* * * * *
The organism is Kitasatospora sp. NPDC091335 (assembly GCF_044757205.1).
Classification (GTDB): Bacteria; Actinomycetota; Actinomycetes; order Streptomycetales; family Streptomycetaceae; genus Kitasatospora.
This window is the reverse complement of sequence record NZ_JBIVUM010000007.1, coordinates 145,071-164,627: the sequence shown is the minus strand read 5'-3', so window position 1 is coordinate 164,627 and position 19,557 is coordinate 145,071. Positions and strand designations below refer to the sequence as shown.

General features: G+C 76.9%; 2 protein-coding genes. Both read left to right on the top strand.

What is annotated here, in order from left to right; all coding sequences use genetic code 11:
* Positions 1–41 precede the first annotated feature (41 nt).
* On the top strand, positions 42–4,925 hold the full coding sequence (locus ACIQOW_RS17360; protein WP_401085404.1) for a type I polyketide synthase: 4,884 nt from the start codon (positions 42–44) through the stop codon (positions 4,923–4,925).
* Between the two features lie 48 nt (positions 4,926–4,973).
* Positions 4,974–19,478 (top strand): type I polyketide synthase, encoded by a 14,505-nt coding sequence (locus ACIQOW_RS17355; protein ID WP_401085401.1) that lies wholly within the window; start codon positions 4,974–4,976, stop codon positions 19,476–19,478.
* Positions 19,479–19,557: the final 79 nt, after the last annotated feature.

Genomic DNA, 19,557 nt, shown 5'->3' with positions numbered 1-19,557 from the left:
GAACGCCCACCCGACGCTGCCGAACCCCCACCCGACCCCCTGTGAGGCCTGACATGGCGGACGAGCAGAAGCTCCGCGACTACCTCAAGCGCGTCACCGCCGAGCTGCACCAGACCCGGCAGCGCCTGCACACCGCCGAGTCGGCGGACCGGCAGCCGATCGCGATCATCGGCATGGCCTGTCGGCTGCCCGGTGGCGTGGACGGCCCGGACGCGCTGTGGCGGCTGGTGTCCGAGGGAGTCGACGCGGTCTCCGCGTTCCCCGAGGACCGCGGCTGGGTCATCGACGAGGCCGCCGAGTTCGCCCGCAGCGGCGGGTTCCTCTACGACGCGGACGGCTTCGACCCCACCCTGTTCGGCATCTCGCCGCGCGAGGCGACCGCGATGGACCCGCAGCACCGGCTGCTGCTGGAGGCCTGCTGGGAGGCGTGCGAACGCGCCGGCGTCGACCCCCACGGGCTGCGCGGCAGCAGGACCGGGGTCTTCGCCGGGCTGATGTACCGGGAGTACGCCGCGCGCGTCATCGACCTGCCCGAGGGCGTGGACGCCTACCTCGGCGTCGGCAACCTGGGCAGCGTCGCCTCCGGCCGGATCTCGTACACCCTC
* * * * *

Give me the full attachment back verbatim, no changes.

The organism is Kitasatospora sp. NPDC091335 (assembly GCF_044757205.1).
Classification (GTDB): Bacteria; Actinomycetota; Actinomycetes; order Streptomycetales; family Streptomycetaceae; genus Kitasatospora.
This window is the reverse complement of sequence record NZ_JBIVUM010000007.1, coordinates 145,071-164,627: the sequence shown is the minus strand read 5'-3', so window position 1 is coordinate 164,627 and position 19,557 is coordinate 145,071. Positions and strand designations below refer to the sequence as shown.

General features: G+C 76.9%; 2 protein-coding genes. Both read left to right on the top strand.

What is annotated here, in order from left to right; all coding sequences use genetic code 11:
* Positions 1–41 precede the first annotated feature (41 nt).
* On the top strand, positions 42–4,925 hold the full coding sequence (locus ACIQOW_RS17360; protein WP_401085404.1) for a type I polyketide synthase: 4,884 nt from the start codon (positions 42–44) through the stop codon (positions 4,923–4,925).
* Between the two features lie 48 nt (positions 4,926–4,973).
* Positions 4,974–19,478 (top strand): type I polyketide synthase, encoded by a 14,505-nt coding sequence (locus ACIQOW_RS17355; protein ID WP_401085401.1) that lies wholly within the window; start codon positions 4,974–4,976, stop codon positions 19,476–19,478.
* Positions 19,479–19,557: the final 79 nt, after the last annotated feature.

Genomic DNA, 19,557 nt, shown 5'->3' with positions numbered 1-19,557 from the left:
GAACGCCCACCCGACGCTGCCGAACCCCCACCCGACCCCCTGTGAGGCCTGACATGGCGGACGAGCAGAAGCTCCGCGACTACCTCAAGCGCGTCACCGCCGAGCTGCACCAGACCCGGCAGCGCCTGCACACCGCCGAGTCGGCGGACCGGCAGCCGATCGCGATCATCGGCATGGCCTGTCGGCTGCCCGGTGGCGTGGACGGCCCGGACGCGCTGTGGCGGCTGGTGTCCGAGGGAGTCGACGCGGTCTCCGCGTTCCCCGAGGACCGCGGCTGGGTCATCGACGAGGCCGCCGAGTTCGCCCGCAGCGGCGGGTTCCTCTACGACGCGGACGGCTTCGACCCCACCCTGTTCGGCATCTCGCCGCGCGAGGCGACCGCGATGGACCCGCAGCACCGGCTGCTGCTGGAGGCCTGCTGGGAGGCGTGCGAACGCGCCGGCGTCGACCCCCACGGGCTGCGCGGCAGCAGGACCGGGGTCTTCGCCGGGCTGATGTACCGGGAGTACGCCGCGCGCGTCATCGACCTGCCCGAGGGCGTGGACGCCTACCTCGGCGTCGGCAACCTGGGCAGCGTCGCCTCCGGCCGGATCTCGTACACCCTC